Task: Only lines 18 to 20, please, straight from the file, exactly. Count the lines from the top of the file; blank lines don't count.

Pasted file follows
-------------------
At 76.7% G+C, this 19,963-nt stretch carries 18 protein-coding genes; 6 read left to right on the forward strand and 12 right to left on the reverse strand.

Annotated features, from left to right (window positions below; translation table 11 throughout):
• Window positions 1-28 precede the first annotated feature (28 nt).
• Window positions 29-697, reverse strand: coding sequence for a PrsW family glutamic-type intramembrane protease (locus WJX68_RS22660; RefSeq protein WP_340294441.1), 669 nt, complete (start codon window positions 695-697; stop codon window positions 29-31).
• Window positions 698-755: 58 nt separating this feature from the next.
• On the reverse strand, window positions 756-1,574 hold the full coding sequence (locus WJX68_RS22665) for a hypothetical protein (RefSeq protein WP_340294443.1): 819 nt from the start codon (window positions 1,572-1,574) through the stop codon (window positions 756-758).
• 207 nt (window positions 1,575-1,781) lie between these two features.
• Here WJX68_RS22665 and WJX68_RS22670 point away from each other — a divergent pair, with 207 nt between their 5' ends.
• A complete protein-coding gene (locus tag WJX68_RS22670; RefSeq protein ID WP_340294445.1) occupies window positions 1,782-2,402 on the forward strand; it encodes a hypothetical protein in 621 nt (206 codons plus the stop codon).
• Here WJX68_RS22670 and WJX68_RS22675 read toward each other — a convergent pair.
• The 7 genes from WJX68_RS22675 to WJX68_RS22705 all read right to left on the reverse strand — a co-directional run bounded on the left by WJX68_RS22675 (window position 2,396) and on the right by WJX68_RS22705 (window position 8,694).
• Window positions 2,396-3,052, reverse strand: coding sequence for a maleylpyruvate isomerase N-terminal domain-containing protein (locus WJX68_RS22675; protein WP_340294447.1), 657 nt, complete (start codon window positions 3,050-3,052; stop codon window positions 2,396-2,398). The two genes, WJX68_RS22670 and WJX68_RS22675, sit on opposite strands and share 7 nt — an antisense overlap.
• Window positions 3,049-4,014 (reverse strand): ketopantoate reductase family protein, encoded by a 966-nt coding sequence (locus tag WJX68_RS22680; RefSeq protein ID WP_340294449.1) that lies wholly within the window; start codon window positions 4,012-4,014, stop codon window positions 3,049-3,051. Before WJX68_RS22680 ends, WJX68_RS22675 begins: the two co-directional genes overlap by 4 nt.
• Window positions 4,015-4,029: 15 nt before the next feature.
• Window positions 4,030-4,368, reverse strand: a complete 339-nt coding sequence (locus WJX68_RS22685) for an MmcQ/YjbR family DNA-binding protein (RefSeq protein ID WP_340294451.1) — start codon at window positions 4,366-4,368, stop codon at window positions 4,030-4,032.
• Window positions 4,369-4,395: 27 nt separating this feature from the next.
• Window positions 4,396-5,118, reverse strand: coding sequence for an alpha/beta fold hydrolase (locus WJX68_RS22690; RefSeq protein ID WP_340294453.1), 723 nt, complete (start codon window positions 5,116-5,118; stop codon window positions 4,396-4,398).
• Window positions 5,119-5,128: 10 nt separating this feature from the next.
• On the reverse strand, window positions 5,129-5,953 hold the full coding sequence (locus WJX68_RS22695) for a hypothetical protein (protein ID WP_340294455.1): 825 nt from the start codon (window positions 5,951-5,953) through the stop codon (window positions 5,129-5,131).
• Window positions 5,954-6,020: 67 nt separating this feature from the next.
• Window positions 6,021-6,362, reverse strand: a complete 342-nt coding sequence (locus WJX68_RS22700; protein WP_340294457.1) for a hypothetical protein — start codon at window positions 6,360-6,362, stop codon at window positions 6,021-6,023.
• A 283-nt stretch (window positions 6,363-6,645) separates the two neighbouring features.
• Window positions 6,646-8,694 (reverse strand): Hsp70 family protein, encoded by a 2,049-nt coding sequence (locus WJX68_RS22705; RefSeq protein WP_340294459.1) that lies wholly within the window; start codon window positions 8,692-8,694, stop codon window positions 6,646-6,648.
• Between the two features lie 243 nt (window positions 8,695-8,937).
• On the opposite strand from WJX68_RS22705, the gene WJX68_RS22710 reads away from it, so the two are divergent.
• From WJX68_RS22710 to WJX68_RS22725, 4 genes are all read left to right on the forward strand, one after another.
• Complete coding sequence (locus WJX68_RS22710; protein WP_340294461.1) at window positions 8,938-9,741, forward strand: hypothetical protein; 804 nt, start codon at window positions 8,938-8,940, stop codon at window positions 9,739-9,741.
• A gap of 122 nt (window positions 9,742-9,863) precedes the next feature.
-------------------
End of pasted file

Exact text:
• Window positions 5,119-5,128: 10 nt separating this feature from the next.
• On the reverse strand, window positions 5,129-5,953 hold the full coding sequence (locus WJX68_RS22695) for a hypothetical protein (protein ID WP_340294455.1): 825 nt from the start codon (window positions 5,951-5,953) through the stop codon (window positions 5,129-5,131).
• Window positions 5,954-6,020: 67 nt separating this feature from the next.